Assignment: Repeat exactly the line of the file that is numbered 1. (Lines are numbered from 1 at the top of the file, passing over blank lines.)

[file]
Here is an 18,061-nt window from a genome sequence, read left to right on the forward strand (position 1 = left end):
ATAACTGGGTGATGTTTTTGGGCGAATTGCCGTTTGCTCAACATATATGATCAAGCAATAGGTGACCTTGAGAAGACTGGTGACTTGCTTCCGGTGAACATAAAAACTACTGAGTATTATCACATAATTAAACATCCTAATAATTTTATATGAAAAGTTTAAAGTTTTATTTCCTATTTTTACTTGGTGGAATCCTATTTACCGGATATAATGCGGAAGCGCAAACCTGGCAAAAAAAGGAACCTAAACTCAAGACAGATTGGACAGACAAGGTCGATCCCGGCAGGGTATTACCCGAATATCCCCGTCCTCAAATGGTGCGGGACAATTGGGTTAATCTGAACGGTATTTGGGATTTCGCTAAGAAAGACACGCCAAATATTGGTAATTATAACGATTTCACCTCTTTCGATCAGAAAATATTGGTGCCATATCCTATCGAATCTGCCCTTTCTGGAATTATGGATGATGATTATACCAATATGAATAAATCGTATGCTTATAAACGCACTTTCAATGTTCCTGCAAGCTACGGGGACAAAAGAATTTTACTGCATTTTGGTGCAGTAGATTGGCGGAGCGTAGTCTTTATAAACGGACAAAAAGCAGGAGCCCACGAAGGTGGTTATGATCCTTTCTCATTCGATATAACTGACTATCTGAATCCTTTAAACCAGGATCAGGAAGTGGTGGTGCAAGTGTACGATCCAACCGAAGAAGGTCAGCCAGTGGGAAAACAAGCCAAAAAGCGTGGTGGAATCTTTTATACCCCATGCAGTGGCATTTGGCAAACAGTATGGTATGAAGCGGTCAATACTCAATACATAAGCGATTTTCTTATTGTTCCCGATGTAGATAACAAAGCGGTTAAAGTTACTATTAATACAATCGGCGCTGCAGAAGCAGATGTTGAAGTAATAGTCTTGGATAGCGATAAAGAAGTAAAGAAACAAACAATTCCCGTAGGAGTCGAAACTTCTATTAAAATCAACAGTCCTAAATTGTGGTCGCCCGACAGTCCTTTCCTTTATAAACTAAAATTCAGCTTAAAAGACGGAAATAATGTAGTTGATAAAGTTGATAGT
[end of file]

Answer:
Here is an 18,061-nt window from a genome sequence, read left to right on the forward strand (position 1 = left end):